maternalism


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ma·ter·nal

 (mə-tûr′nəl)
adj.
1. Relating to or characteristic of a mother or motherhood; motherly: maternal instinct.
2. Inherited from one's mother: a maternal trait.
3. Related through one's mother: my maternal uncle.

[Middle English, from Old French maternel, from Medieval Latin māternālis, from Latin māternus, from māter, mother; see māter- in Indo-European roots.]

ma·ter′nal·ism n.
ma·ter′nal·ly adv.
ThesaurusAntonymsRelated WordsSynonymsLegend:
Noun1.maternalism - the quality of having or showing the tenderness and warmth and affection of or befitting a mothermaternalism - the quality of having or showing the tenderness and warmth and affection of or befitting a mother; "the girl's motherliness made her invaluable in caring for the children"
parental quality - a quality appropriate to a parent
2.maternalism - motherly care; behavior characteristic of a mother; the practice of acting as a mother does toward her children
care, tending, attention, aid - the work of providing treatment for or attending to someone or something; "no medical care was required"; "the old car needs constant attention"
References in periodicals archive ?
At the same time, the international women's peace movement is shown to have promoted a powerful claim to a universal maternalism that demanded protection for all sons.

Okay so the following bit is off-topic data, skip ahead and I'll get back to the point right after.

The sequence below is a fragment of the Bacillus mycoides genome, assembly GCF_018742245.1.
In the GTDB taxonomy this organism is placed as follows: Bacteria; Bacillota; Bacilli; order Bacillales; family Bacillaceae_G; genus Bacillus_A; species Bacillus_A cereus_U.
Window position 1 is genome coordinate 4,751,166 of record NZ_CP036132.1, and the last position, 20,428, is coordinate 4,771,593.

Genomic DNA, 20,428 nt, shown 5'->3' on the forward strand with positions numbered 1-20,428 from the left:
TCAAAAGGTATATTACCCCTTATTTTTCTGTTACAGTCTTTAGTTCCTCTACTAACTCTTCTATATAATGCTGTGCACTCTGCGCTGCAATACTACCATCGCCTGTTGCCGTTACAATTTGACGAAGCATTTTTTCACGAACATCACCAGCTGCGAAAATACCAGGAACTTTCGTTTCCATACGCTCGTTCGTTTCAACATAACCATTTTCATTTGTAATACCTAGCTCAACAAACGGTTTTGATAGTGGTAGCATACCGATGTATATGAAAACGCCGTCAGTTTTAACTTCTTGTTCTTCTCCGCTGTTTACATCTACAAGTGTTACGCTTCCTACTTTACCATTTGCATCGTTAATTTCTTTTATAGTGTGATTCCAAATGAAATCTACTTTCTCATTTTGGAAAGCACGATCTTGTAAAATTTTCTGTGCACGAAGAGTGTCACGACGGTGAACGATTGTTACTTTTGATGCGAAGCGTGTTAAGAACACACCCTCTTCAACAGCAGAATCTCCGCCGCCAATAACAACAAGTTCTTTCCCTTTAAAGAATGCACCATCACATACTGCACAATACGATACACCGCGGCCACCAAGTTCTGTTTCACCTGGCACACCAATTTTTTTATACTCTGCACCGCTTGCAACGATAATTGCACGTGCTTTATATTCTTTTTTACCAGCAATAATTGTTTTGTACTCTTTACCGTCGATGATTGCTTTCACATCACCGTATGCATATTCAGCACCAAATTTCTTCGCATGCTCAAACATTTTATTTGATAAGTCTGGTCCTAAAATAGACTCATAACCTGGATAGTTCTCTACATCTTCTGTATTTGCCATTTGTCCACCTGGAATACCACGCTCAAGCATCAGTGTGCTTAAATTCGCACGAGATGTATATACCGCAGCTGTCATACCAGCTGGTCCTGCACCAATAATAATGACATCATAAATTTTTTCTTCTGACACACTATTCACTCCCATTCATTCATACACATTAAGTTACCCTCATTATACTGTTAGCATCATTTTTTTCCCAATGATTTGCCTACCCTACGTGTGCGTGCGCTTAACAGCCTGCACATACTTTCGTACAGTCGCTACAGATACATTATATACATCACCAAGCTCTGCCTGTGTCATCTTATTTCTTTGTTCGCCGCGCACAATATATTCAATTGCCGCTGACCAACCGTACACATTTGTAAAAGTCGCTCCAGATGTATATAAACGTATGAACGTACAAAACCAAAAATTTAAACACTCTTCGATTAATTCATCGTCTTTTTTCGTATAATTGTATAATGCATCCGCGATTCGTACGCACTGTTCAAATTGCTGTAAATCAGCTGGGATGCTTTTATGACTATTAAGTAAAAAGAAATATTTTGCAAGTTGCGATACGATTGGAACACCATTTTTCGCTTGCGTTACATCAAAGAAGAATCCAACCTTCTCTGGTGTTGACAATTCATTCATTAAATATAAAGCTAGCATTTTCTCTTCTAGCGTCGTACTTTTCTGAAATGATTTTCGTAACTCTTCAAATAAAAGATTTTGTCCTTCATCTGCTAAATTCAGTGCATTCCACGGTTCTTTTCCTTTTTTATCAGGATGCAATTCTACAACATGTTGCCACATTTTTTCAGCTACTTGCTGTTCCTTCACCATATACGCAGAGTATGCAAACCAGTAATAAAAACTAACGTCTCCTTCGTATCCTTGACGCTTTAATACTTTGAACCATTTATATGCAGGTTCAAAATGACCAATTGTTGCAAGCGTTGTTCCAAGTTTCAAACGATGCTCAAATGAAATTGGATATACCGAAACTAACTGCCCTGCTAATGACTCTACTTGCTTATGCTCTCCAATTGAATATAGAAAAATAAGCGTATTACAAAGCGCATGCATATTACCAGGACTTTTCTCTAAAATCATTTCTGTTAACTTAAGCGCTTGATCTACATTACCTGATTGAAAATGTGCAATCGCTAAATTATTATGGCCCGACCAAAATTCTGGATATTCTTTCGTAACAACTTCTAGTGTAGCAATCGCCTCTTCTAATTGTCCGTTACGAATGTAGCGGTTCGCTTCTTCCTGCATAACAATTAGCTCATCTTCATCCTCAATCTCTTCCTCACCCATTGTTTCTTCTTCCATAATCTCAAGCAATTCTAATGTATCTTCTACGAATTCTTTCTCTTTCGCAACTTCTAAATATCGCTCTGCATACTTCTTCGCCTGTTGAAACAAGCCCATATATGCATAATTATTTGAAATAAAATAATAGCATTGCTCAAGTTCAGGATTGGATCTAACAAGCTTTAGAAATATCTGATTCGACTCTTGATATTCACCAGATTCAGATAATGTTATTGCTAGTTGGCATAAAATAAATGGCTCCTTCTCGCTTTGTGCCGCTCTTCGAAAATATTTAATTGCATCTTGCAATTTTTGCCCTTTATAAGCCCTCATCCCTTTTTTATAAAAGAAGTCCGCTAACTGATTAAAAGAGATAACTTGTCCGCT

Sue had an air of authority mixed with a hint of maternalism.
And, while paternalism or maternalism might not be appropriate between, say, national groups, it might be appropriate with respect to children.
For instance, having Manubehn, who was his constant companion and devoted nurse, sleeping next to him could be regarded as natural maternalism since on her deathbed Kasturba had asked him to be mother and father to the girl.
Numerous examples of exploitation in the dressmaking and millinery trades quickly persuaded me that unadulterated maternalism rarely guided workroom management.
The maternalism of the NWRO was oppositional in this context because it demanded that poor women, regardless of race, be allowed to perform motherwork, even if that meant providing them with an adequate income in lieu of a breadwinner's wage and dependence on a man.
The most benign expressions of tenderness betray an almost ravenous impulse to gorge on the object of our affections, a fact that suggests that we adore our pets, not as separate beings, but as slavish dependents, imbecilic chattel whose cuteness stems from their helplessness and servility, their inability to fend for themselves and escape our cloying and ultimately predatory maternalism.
Touched by an Angel" chronicles the interventions of three angels: one beautiful young female, Monica, played by Romy Downey, an apprentice angel; she reports to Tess, played with savvy maternalism by 60-something Della Reese; they are accompanied by a benign young male angel of death, Andrew, played by the eponymous John Dye.
The problem is that while it's good for her, she might find her fanatical maternalism suffocates little AJ and turns him into a 24-carat Mummy's Boy.
Maternalism or political correctness leads government to doubt itself.
Though Euphemia approves of this woman's maternalism toward her slaves(14) and seems aware of the insufficiency of giving a slave freedom without providing some financial support, there are other moments when she seems to be as blind as everyone else around her to the viciousness of the world slavery created.
The perverse and destructive maternalism of the Skriker - a Jungian "terrible mother" if ever there was one - seems attractive as the girls themselves begin their predictable cycle of social pathology.

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